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Hope Week community initiative continues on Tuesday07/21/2009 12:19 PM ET
By nyy - hope / New York Yankees
The New York Yankees are proud to continue HOPE Week (Helping Others Persevere & Excel) on Tuesday by reaching out to Tom Ellenson, an inspirational Little Leaguer with cerebral palsy and his father Richard, who created a device that allows non-verbal individuals like his son to more easily communicate. Yankees players Joba Chamberlain, Andy Pettitte, Alex Rodriguez, and along with Hitting Coach Kevin Long will meet Tom and his best friends for a private lunch at Out of the Kitchen, a Greenwich Village restaurant, in an event that is closed to the media. Afterwards, everyone will walk across the street to J.J. Walker Little League Field where his teammates and other children with cerebral palsy will participate in a rally and baseball clinic involving Yankees players. Tom and his teammates will attend the Yankees game that evening and be part of on-field ceremonies.
TOM ELLENSON'S STORY:
Though CP has not affected Tom's cognitive skills, it has rendered him non-verbal and unable to communicate through traditional speech. As a result, his father, Richard, was inspired to create the Tango (www.dynavoxtech.com), a device that improves the speed and clarity by which its users may express their thoughts. With the push of a button, users can launch fully customizable pre-programmed phrases, such as "I'm feeling good today" or "Dad, stop bugging me!" through a computer that speaks in a voice like someone his age would have.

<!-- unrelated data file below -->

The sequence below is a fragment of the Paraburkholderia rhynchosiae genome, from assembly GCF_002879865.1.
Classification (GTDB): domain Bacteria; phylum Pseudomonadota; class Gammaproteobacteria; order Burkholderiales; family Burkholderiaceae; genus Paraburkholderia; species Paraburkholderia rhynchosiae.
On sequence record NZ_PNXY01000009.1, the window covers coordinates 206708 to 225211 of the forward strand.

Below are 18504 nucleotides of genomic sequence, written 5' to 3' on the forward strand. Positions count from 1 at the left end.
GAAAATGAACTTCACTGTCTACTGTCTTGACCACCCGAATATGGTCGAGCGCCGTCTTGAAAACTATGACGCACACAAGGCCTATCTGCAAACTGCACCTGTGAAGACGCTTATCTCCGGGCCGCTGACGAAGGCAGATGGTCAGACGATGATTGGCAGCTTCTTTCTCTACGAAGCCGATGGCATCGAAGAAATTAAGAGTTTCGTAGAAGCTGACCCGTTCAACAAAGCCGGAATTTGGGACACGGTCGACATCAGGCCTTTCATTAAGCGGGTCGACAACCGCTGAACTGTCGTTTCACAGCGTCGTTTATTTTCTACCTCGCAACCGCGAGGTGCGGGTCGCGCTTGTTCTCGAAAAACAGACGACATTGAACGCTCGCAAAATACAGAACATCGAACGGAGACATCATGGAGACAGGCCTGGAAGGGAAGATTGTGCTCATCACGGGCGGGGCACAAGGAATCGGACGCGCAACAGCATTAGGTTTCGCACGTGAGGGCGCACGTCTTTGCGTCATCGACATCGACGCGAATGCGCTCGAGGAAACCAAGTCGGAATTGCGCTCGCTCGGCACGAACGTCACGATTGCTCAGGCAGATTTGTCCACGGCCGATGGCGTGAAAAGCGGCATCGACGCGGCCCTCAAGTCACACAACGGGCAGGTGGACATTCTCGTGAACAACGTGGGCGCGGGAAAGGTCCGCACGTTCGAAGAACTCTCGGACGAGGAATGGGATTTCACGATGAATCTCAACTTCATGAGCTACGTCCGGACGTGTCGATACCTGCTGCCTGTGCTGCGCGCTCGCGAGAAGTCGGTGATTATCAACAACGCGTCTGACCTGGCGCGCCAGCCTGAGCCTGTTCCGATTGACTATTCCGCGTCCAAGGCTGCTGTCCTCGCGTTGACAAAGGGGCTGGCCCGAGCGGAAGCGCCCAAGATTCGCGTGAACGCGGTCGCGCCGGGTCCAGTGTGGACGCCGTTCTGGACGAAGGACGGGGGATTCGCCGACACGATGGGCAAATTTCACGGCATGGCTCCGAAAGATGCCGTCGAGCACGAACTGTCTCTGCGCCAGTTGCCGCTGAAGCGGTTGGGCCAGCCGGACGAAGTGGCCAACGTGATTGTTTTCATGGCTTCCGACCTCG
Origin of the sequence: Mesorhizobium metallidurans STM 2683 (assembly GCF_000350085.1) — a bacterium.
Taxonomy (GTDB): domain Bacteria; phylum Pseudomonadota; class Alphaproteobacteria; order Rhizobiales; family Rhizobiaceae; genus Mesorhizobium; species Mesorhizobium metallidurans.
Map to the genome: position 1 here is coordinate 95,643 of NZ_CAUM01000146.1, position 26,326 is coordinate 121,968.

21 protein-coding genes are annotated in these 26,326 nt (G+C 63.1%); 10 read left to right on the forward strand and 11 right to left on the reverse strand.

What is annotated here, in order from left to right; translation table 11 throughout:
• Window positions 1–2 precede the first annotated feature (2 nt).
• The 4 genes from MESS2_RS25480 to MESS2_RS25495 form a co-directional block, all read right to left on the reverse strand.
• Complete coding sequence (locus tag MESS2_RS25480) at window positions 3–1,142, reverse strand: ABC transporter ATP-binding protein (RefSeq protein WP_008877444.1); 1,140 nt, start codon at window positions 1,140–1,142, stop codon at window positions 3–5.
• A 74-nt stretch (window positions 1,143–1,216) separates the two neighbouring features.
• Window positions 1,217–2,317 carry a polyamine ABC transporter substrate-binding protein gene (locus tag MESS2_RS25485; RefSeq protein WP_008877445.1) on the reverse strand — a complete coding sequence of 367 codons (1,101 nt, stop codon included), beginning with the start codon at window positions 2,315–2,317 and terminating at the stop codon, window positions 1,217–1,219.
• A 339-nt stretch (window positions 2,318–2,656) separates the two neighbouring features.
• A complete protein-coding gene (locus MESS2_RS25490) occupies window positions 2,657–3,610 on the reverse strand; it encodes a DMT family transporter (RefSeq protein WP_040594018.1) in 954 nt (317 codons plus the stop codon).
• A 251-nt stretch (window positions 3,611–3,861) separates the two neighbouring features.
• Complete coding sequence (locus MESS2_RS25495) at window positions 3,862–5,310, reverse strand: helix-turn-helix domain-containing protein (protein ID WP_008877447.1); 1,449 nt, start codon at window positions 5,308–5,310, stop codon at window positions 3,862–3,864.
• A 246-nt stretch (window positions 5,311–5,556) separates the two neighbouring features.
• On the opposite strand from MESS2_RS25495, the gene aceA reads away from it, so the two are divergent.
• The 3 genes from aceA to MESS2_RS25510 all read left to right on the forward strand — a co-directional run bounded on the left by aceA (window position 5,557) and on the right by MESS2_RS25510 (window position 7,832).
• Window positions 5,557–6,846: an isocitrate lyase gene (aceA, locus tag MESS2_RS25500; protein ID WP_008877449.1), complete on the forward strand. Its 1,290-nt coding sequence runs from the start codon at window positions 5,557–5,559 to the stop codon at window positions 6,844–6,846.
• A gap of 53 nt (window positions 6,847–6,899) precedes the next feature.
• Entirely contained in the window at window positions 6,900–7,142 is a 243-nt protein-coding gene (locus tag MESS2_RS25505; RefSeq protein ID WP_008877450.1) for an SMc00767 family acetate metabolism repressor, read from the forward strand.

This year, the Greenwich Village Little League cut through red tape to allow Tom to participate as much as any other child, even giving him the honor of leading the season-opening league parade. During games, he dressed in uniform, sat in the dugout and gave high fives as necessary. Inspired by Tom, the team became league champions.
At the season-ending award ceremony, the team honored Tom with the MVP award - for Most Valuable Person.
The way his teammates and the Little League have embraced Tom serves as a model of inclusivity. Their acts are not lost on Tom. Just as he inspires those around him, he is strengthened by those who make it a point to be in his life.
Those who first witness Tom with his friends are amazed at the fluidity of their interaction despite the obvious physical differences. Above and beyond the help of the Tango, they find ways to communicate beyond speech.
The relationship Tom has with those around him is best summed up by his baseball team's slogan - "We play as one, we win as one."
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This story was not subject to the approval of Major League Baseball or its clubs.
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